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Rethinking Implicit Memory$
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Jeffrey S Bowers and Chad J Marsolek

Print publication date: 2002

Print ISBN-13: 9780192632326

Published to Oxford Scholarship Online: March 2012

DOI: 10.1093/acprof:oso/9780192632326.001.0001

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Abstractness and Specificity in Spoken Word Recognition: Indexical and Allophonic Variability in Long-Term Repetition Priming

Abstractness and Specificity in Spoken Word Recognition: Indexical and Allophonic Variability in Long-Term Repetition Priming

Chapter:
(p.197) Chapter 9 Abstractness and Specificity in Spoken Word Recognition: Indexical and Allophonic Variability in Long-Term Repetition Priming
Source:
Rethinking Implicit Memory
Author(s):

Paul A. Luce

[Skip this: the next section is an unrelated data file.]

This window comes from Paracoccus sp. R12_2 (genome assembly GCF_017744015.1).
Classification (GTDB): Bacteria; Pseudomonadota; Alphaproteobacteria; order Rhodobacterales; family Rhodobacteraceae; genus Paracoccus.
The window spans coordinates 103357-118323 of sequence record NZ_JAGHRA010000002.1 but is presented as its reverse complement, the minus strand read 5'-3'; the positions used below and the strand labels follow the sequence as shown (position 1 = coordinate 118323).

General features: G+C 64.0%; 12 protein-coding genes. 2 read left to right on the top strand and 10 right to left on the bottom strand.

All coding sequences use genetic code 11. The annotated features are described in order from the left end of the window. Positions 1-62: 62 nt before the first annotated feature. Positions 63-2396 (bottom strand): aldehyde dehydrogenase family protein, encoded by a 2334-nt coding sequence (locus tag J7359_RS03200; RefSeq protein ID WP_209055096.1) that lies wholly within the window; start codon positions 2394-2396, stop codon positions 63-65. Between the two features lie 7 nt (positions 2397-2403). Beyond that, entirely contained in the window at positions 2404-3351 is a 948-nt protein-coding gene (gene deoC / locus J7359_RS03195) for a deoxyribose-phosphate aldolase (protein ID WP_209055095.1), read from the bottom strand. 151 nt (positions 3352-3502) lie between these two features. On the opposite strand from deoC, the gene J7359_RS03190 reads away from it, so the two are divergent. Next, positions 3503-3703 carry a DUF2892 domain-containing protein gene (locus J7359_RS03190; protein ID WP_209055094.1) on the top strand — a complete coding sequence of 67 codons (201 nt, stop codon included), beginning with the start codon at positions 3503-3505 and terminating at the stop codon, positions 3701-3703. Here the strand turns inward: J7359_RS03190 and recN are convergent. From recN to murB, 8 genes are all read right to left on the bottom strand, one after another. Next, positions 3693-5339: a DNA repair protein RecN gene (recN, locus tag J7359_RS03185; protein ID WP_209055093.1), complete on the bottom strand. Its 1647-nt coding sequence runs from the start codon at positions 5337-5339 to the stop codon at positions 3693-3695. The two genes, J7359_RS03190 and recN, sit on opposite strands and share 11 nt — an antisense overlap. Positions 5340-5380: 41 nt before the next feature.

Conor Mclennan

Jan Charles-Luce

Publisher:
Oxford University Press
DOI:10.1093/acprof:oso/9780192632326.003.0009

This chapter begins by drawing distinctions between indexical and allophonic variability and between episodic and abstractionist theories of lexical form. As it argues, evidence for episodic theories comes primarily—although not exclusively—from research on indexical variability, whereas research on allophonic variability suggests the operation of more abstract codes. It concludes by arguing for a mixed representational model in which differential effects of abstract and episodic codes are predictable based on the processing time considerations.

Keywords:   spoken word recognition, allophonic variability, indexical variability, repetition priming, abstractionist theories, episodic codes

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